The wire is sized to handle the load designed in the circuit, so a bunch of extra amps cruising through that wire causes it to heat up and melt/burn/smoke/whatever.

The fuse in the circuit is sized so that it can handle the normal load, but will pop (burn open) at an amp rating slightly higher than the circuit pulls in normal operations, but less that what would allow the wire to heat up.

Therefore, if you're getting a popped fuse, it means that the safety feature is doing it's job. Bent pin, wire with damaged insulation, corroded terminal, whatever it is, it' something thats causing more amps to flow through there than the circuit can handle so the fuse is popping.

If it's intermittent, that just means that the short isn't happening all the time. Like maybe a damaged wire is flopping around and bumping up against a rib flange every once in a while. Heck, years ago I had an old motorcycle that would blow the headlight fuse seemingly randomly and it turned out to be a cracked connector housing that was allowing water intrusion in there when I washed the bike. Water is conductive, and if I turned on the headlight before it evaporated back out of there it popped the fuse.

Hopefully this helps as you trace this out.
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Last edited by Desert Rat : 09-28-2022 at 08:31 PM.
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  #7  
Old 09-28-2022, 08:40 PM
Norman CYYJ Norman CYYJ is offline
 
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Location: Victoria B.C.
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The color of the blown fuse where the fuse element broke can tell you a tale of the kind of problem you might have.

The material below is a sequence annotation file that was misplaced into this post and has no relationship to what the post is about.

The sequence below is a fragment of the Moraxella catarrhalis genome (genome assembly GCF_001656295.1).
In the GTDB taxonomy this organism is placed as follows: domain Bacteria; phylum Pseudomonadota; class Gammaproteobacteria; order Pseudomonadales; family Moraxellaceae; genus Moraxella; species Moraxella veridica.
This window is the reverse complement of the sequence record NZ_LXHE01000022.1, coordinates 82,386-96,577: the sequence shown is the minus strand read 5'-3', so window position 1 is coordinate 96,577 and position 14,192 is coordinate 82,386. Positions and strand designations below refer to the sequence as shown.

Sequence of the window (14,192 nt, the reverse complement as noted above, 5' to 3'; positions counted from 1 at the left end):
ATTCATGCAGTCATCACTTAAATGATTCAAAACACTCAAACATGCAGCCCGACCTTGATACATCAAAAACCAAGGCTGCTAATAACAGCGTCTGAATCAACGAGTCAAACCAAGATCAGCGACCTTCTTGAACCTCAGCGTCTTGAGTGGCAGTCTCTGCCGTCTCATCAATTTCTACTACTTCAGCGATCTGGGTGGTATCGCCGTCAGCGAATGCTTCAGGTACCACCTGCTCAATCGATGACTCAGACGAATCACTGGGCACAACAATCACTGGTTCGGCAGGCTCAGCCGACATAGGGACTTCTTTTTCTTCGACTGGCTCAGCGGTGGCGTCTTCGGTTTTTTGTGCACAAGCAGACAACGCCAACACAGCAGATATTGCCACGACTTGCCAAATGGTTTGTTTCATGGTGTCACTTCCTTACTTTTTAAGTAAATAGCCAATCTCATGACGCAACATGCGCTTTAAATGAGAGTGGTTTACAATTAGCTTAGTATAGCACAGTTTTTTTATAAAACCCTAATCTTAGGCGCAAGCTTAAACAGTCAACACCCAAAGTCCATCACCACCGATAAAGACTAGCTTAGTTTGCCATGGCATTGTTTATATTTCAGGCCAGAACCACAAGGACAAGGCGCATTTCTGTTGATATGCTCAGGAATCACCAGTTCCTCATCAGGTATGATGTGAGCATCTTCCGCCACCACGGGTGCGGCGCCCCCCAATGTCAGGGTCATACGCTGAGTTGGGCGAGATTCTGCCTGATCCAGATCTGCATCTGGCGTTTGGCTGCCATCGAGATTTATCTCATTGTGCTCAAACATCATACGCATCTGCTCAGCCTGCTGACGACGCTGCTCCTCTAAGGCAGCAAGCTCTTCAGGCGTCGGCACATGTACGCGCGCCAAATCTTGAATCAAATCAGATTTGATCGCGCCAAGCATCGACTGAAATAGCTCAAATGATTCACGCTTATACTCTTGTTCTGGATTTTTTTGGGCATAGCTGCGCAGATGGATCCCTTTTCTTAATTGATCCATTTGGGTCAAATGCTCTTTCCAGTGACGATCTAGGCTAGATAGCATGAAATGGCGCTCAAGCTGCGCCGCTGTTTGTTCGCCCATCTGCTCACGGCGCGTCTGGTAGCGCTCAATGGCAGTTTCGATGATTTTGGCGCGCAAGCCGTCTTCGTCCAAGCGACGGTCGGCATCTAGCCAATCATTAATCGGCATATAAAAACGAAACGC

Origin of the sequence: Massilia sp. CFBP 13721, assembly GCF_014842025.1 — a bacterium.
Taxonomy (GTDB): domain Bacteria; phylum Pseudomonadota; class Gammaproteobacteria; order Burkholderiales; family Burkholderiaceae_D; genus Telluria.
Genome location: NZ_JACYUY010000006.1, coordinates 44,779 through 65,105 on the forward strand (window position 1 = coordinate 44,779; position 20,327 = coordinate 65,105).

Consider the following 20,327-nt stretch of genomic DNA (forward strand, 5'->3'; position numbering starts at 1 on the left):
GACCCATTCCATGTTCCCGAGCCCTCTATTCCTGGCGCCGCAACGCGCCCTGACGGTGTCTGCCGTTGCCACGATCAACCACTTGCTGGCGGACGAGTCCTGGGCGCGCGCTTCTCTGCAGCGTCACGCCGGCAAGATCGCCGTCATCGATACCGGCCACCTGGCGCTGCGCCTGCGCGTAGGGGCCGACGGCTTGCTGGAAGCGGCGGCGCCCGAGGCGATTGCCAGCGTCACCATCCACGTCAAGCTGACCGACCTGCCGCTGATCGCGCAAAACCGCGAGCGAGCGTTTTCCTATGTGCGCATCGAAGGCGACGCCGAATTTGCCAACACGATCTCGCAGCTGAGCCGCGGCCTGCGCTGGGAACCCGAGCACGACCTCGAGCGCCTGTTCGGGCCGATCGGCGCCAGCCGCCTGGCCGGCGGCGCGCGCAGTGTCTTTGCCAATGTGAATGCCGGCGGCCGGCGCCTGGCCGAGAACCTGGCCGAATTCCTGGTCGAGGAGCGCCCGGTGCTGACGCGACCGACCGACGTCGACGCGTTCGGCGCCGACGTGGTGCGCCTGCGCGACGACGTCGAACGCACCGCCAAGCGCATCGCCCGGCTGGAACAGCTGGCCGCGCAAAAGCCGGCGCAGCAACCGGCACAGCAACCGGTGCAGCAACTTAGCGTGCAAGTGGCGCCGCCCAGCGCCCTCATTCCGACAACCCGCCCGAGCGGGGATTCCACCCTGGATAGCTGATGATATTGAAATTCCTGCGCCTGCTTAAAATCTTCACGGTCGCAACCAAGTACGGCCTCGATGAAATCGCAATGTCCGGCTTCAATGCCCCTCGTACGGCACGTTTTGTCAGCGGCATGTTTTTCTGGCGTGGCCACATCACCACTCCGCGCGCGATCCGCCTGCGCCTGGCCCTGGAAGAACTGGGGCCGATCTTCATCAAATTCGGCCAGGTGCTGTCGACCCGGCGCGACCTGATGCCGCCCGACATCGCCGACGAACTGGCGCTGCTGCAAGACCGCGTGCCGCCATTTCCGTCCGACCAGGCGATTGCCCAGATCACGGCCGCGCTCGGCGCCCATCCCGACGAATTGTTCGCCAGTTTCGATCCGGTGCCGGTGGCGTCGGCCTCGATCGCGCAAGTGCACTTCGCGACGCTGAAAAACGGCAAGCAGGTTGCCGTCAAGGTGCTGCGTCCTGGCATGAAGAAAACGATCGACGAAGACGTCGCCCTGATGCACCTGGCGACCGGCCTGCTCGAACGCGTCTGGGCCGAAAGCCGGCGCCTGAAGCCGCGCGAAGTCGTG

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  #8  
Old 09-28-2022, 11:51 PM
RFSchaller RFSchaller is offline
 
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If you pull the wings and the fuse still blows you will know the short is in the fuselage. Actually all you have to do is pull the wings out enough the break the wing connectors contacts. Then push them back one at a time if the fuse does not blow initially. The wing with the short will be obvious when you make contact again.
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  #9  
Old 09-29-2022, 07:05 AM
Desert Rat Desert Rat is offline
 
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his problem is an intermittent fault with two events 3 weeks apart. Those are always the hardest to find because the darn thing won't break and stay broken!
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RV7 Empennage & Wing done
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Avionics almost done
90% done, 90% to go
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  #10  
Old 09-29-2022, 05:02 PM
John-G John-G is offline
 
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Location: Northeast Ohio
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Charlie,

If your troubleshooting isolates the problem to fuselage wiring, one of the first places I would suggest looking is where the wiring is captured by a metal plate above the rudder pedals. That area is a really tight fit and it would be very easy for a wire to become pinched there.